3
Jan
2014

What Is Black Mould?

Posted by henry in Services Category

Black MouldIn all areas of life, you’ll find words or phrases that have taken on a life of their own and can strike fear in the hearts of most people who hear them. The term “black mould” has that ability with homeowners and many others in modern society. The legend of black mould is strong and it continues to grow. But what is it, really?

Getting Technical

Technically speaking, what we all know as black mould is actually “stachybotrys chartarum.” This type of mould, often shortened to “SC” is known for infesting materials with a higher than average cellulose content and requires dampness to really flourish.

Toxic effects of stachybotrys chartarum first came to light way back in the 1920s when horses and cattle in Russia that had eaten mouldy hay started dying off. The first human cases also surfaced in Russia, but in the early 1940s. Again, it was through hay and straw that the people were affected. Some of the symptoms included inflammation in the mucous membranes of the mouth and throat, dermatitis, fever, burning nasal passages, bloody rhinitis, cough, fatigue, tightness in the chest and headache.

Where to Find It Today

You don’t have to make a trip to a farm to find stachybotrys chartarum today. It can still grow on hay and straw, but you’ll also find it in materials that are a lot closer to home. With the right level of moisture and humidity, you might find black mould on materials like:

• Drywall
• Wood chips
• Ceiling tile
• Wicker
• Paper vapor barriers
• Cardboard boxes
• Wallpaper
• Insulation backing
• Fiberboard

Isn’t It All Black?

To look at household mould or mould found in the workplace, you’d think that it was all the same thing. Aside from the green mould that grows on food, most mould looks dark and seems to have a sooty or powdery appearance, just like black mould.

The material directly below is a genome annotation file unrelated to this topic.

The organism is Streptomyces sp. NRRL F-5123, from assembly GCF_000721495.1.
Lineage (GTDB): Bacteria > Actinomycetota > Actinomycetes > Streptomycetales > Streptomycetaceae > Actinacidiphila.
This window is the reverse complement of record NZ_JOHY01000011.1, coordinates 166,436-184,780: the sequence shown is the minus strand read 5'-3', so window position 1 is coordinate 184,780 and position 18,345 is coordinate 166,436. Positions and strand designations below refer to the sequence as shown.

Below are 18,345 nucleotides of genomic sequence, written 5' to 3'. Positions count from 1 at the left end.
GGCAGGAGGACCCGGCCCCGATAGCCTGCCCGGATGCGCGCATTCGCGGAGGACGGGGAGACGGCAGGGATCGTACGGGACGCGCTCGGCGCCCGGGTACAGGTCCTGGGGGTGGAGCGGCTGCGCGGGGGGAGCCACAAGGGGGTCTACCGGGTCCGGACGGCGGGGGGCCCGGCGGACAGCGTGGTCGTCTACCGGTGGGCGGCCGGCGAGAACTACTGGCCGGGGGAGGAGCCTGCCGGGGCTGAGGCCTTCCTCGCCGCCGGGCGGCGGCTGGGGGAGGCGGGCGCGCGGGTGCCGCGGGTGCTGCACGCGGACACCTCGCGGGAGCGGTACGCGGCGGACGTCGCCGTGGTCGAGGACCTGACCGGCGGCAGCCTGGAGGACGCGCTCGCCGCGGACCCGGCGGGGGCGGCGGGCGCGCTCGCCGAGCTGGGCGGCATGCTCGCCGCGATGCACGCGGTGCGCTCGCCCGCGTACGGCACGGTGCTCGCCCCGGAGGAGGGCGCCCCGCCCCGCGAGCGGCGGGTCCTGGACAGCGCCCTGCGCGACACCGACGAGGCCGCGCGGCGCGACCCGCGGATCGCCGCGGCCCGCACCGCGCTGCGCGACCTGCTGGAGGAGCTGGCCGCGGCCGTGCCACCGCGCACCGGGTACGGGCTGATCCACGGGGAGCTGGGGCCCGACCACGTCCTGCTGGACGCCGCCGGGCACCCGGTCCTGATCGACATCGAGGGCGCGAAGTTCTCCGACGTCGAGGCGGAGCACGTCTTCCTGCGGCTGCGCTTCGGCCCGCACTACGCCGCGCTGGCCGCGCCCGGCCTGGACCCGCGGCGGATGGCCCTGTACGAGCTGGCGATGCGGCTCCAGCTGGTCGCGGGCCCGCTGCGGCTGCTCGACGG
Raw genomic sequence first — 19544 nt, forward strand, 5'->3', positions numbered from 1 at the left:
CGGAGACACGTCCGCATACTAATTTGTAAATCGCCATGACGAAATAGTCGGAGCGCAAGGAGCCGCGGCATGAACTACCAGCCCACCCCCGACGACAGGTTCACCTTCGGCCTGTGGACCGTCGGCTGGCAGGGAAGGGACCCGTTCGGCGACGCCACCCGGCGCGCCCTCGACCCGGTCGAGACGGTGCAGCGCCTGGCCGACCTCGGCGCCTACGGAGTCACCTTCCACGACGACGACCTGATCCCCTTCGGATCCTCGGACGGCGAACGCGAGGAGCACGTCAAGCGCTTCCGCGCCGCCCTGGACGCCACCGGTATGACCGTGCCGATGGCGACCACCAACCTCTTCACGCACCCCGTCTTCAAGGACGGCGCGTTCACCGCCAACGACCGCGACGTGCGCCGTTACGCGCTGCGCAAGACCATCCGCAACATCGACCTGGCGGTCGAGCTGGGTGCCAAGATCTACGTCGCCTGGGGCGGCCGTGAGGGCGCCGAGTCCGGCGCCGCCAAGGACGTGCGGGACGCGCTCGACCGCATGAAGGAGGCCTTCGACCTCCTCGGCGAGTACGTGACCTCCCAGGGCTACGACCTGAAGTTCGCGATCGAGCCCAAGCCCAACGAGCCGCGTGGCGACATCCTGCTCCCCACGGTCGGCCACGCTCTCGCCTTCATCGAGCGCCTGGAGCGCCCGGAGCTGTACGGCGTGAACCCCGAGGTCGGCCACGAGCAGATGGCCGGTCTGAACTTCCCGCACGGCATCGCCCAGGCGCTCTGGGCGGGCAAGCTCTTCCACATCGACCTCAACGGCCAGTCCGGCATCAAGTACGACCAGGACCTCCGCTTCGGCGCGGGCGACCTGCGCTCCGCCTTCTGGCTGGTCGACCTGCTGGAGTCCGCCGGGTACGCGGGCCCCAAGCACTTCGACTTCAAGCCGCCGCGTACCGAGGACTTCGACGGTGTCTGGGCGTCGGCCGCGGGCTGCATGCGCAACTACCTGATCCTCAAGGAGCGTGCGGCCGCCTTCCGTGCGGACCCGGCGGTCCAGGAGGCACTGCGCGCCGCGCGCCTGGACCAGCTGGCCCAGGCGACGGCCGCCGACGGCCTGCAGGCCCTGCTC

However, you must keep in mind that there are other types of mould that look like stachybotrys chartarum, but aren’t. It’s also important to remember that the spores of each particular mould must be examined under a microscope if it is to be properly identified.

What does all this mean? It means that black mould does exist and it is dangerous and if you think that you might have it in your home or business, give us a call so we can do a full inspection and tell you for sure. Don’t panic, but don’t wait too long either.


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  • We had a burst sprinkler in our offices and all the walls and floors were soaked – it took 5 hours to turn the water off. There now appears to be black mould above the heater in the office and there is black markings on the walls in the hallway. Is it possible to have someone come in and assess whether this is indeed mould? The General Contractor for the complex has told us that it is NOT black mould – but I would like a second opinion before returning to working in the office (currently working off-site). Our insurance adjustor felt that there would be a mould problem and that the walls and insulation would have to be removed and replaced.

    Laura Elliott | March 10, 2014